TAYLOR Wimpey, one of Britain’s biggest housebuilders, is understood to be considering spinning off its North American business through a sale or stock market flotation, which could enable it to slash its debt mountain.
The company’s adviser JP Morgan Cazenove is thought to have started sounding out rival and other institutions on their appetite for a sale or float.
However, it is still early days and a disposal of the division is at least several months off.
The North American business has a net asset value of £560m and a demerger could raise enough to allow Taylor Wimpey to pay down all or most of its debt of £750m, which it has already reduced from £1.5bn at the end of 2008.
The group’s chief executive Pete Redfern said on Monday that he had received offers for the business but added there was “no active sale process”.
“As we have previously said, we have an open mind about the strategy for our North American business,” the company said yesterday.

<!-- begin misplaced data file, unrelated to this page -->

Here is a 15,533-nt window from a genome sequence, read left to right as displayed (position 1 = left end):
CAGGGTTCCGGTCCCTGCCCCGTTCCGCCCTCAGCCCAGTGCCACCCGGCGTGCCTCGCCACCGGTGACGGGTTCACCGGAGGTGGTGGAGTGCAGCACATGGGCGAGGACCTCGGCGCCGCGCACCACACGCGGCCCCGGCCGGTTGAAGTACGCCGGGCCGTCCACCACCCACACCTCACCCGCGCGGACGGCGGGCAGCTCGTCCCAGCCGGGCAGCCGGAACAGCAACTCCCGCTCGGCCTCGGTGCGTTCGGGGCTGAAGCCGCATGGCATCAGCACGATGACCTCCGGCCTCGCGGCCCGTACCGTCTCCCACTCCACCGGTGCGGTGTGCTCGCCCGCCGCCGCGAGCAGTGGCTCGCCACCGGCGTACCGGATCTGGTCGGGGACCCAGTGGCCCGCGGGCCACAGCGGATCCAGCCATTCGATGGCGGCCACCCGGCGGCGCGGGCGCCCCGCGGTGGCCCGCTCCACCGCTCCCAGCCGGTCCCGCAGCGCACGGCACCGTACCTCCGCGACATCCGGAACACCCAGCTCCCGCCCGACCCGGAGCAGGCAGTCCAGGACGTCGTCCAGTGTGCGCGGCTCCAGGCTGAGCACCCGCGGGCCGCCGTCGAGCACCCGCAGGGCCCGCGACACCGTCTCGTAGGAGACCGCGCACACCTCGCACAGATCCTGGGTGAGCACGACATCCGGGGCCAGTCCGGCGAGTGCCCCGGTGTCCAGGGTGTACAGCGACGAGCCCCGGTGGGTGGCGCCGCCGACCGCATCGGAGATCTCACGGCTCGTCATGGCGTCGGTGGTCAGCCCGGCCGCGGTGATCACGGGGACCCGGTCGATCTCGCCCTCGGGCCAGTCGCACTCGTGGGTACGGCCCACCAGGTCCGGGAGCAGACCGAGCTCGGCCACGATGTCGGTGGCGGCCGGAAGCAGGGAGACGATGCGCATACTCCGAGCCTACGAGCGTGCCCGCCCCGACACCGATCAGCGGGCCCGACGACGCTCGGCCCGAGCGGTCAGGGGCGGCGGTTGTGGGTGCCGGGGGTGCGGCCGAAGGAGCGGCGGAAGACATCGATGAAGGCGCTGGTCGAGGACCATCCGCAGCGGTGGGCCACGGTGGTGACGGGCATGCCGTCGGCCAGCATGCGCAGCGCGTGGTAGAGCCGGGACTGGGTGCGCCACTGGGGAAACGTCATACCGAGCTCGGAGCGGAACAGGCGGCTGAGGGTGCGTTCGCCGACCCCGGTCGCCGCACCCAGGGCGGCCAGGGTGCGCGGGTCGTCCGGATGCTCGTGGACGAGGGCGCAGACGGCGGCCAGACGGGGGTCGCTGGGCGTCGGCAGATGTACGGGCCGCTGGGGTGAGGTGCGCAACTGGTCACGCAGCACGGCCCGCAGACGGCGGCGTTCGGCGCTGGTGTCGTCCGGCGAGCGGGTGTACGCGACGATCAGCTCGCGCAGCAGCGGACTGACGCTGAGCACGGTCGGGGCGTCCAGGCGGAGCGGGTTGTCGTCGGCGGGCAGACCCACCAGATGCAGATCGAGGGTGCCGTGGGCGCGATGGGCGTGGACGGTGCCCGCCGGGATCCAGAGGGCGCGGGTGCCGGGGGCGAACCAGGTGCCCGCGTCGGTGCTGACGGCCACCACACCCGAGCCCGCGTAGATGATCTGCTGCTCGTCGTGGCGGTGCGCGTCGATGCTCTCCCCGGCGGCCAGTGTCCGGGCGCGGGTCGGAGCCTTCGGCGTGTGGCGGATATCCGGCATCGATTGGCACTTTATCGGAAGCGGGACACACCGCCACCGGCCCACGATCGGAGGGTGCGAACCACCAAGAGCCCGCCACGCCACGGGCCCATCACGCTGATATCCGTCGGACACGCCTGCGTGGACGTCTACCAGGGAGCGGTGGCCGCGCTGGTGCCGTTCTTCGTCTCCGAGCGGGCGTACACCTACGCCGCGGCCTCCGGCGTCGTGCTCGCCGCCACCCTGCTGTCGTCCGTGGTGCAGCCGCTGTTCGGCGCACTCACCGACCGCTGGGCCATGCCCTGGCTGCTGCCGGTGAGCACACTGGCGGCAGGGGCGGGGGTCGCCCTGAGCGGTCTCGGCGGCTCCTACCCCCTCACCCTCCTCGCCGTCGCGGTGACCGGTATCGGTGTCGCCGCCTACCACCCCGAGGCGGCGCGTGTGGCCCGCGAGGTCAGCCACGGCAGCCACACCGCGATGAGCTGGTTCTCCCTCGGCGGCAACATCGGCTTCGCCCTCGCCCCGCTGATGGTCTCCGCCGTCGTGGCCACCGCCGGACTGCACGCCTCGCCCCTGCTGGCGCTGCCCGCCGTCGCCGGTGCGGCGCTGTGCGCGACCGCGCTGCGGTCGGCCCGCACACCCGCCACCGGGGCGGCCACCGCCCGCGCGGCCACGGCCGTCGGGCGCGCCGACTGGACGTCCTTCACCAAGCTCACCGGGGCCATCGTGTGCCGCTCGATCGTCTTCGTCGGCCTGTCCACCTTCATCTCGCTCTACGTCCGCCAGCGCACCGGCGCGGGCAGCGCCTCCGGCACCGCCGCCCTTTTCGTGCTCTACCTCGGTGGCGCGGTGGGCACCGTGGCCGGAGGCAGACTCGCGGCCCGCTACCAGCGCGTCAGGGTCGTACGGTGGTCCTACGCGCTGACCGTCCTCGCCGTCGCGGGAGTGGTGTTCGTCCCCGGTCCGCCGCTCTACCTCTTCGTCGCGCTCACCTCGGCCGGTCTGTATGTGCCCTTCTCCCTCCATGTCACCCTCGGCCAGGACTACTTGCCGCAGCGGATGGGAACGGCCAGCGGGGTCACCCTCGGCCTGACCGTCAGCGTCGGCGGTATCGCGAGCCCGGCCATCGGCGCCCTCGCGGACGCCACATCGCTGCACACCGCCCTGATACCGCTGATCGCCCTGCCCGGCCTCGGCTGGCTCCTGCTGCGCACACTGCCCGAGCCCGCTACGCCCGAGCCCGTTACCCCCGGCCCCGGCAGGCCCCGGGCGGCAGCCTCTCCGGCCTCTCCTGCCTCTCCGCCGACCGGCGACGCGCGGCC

The firm added: “However, no decisions have been taken. The outlook for our North American business is much improved and it is well positioned to benefit from any further improvement in market conditions.”
Cenkos analyst Kevin Cammack said a demerger would be a good move for Taylor Wimpey, and could reap it as much as £800m.
“With the sector in recovery mode in the US and Morrison enjoying a decent reputation in the market, a demerger is certainly an option with the cash proceeds likely to substantially eliminate its net debt of £750m and allow it to re-invest in its UK housing business at least on a level playing field,” he said.